Video: Canada Goose–Approved ‘Humane’ Trap Breaks Everything It Touches

Published by Michelle Kretzer.

The world is turning its back on fur, and Canada Goose knows it. But rather than doing the humane thing and switching to luxe, warm, high-quality faux fur—as so many top designers and popular brands have done—Canada Goose has decided to spew false and misleading information about what it calls “humane” traps.

The company alleges that it’s perfectly fine to set out steel traps in nature that slam closed on the legs of unsuspecting coyotes and restrain them there, helpless, vulnerable, and terrified. As animals frantically struggle to free themselves, they may try to twist or chew off their mutilated legs in desperation—especially mothers frantic to return to their pups, who will likely starve to death without them. Canada Goose’s standards allow for coyotes to suffer in traps for days before they’re shot or bludgeoned to death.

It’s all completely humane, according to Canada Goose, because the steel traps follow certified standards, some of which require companies to line the jaws of the trap in a thin layer of plastic or rubber called “padding.” These traps are virtually identical to their unpadded counterparts.

So we at PETA decided to find out for ourselves: Just how much damage can a steel trap do when it has “padding” in place? In our new video, see what we discovered when we tested a Canada Goose–certified “humane” trap on pencils, vegetables, and more.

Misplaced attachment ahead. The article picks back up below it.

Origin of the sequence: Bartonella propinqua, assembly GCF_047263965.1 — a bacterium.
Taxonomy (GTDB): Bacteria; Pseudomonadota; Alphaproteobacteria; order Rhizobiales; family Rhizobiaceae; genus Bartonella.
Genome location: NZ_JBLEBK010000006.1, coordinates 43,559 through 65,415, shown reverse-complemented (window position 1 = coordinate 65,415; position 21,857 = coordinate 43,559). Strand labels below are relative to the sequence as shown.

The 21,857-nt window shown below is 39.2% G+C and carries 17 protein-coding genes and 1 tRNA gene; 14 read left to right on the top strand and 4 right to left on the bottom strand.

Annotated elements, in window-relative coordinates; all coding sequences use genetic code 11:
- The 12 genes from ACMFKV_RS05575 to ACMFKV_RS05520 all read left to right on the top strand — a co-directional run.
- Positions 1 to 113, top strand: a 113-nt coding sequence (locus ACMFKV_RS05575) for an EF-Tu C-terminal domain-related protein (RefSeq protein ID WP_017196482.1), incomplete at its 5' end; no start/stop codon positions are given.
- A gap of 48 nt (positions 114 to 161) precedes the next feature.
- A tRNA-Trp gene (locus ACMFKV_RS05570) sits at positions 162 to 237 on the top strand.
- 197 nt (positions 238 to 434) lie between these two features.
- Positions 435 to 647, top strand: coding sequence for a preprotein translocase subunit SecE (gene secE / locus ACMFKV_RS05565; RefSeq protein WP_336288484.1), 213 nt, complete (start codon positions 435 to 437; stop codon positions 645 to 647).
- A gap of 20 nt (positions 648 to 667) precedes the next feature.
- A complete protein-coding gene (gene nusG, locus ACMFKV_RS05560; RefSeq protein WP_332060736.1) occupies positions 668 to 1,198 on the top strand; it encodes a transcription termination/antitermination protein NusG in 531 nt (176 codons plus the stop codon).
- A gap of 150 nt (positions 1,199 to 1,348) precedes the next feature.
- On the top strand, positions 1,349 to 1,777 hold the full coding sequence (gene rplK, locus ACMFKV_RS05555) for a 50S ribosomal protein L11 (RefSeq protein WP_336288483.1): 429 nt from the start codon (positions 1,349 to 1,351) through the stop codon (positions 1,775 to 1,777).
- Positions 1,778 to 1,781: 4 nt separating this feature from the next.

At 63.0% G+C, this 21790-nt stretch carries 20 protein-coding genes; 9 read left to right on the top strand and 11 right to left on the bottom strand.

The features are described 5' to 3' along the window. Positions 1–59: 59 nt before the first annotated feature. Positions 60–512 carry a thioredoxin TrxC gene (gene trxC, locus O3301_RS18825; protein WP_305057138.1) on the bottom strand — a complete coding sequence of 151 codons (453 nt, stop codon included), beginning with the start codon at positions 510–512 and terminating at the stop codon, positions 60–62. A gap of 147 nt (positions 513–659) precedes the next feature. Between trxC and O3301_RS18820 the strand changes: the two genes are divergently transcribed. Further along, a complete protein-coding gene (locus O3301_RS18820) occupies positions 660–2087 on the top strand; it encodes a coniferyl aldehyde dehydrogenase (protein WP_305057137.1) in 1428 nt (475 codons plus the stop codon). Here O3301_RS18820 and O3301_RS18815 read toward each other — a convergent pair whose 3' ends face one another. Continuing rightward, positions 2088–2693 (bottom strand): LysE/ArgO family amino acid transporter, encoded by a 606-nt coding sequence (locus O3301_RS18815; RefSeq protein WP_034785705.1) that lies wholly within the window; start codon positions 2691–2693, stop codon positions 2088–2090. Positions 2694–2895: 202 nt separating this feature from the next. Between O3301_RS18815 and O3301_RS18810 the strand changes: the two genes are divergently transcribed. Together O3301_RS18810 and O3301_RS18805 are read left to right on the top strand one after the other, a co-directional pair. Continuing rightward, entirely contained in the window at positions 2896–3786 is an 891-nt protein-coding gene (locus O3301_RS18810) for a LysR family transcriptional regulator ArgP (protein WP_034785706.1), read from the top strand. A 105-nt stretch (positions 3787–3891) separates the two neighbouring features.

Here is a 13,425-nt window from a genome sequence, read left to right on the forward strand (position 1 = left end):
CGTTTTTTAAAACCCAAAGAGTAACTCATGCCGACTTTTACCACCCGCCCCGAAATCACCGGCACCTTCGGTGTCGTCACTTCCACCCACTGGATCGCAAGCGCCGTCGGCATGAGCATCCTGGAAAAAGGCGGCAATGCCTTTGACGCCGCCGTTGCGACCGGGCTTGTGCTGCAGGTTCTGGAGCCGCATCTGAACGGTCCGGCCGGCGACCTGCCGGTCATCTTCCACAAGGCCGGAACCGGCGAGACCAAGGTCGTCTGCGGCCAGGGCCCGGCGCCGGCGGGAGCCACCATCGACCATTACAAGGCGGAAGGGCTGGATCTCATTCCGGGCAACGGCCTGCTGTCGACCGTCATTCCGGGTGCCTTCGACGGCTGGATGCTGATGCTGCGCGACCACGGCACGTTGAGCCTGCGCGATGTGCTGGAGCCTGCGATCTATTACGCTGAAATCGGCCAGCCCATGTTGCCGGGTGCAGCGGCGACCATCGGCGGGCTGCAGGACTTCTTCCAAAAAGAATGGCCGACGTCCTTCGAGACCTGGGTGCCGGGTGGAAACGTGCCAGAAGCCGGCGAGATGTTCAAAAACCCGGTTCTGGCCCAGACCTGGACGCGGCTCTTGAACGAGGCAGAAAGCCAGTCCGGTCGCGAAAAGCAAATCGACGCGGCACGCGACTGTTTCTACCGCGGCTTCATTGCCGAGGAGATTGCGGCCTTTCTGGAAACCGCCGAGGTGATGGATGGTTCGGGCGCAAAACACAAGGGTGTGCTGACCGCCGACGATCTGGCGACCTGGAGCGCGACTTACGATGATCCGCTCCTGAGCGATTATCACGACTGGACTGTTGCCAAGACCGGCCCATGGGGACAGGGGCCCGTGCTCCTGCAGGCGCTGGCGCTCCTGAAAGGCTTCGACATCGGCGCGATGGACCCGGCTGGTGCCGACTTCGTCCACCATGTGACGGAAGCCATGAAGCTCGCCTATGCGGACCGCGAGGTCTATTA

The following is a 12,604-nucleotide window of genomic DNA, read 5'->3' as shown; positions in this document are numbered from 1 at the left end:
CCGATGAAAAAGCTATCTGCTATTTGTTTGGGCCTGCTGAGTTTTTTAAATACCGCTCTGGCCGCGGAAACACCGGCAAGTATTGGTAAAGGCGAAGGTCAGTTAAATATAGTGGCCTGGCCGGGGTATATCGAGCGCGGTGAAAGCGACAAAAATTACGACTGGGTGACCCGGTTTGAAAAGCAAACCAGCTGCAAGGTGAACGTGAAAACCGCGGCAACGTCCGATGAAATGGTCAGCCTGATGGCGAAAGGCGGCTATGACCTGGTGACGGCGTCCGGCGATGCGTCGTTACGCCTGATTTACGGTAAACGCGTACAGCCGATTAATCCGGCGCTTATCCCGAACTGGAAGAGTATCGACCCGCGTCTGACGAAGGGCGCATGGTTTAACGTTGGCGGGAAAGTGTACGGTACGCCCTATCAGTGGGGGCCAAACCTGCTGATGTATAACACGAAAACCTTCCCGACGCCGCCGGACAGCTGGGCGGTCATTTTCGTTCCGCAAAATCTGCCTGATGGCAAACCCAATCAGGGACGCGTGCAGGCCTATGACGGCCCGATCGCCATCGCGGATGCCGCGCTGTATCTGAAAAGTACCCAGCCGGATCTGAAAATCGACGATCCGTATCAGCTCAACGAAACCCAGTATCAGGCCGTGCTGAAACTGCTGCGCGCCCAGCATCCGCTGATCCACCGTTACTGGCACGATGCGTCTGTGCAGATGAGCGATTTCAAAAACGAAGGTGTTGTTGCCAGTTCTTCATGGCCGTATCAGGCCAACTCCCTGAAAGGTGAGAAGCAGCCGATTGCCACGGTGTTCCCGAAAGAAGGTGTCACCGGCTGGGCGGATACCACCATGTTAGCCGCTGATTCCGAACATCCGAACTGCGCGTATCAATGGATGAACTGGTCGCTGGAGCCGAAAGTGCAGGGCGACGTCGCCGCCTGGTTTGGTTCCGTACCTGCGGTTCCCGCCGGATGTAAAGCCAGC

Tell Canada Goose that you’re not buying its lies or its coats, and ask it to switch to faux fur and down alternatives now:

Get PETA Updates

Stay up to date on the latest vegan trends and get breaking animal rights news delivered straight to your inbox!

By submitting this form, you are agreeing to our collection, storage, use, and disclosure of your personal info in accordance with our privacy policy as well as to receiving e-mails from us.

 Ingrid E. Newkirk

“Almost all of us grew up eating meat, wearing leather, and going to circuses and zoos. We never considered the impact of these actions on the animals involved. For whatever reason, you are now asking the question: Why should animals have rights?” READ MORE

— Ingrid E. Newkirk, PETA President and co-author of Animalkind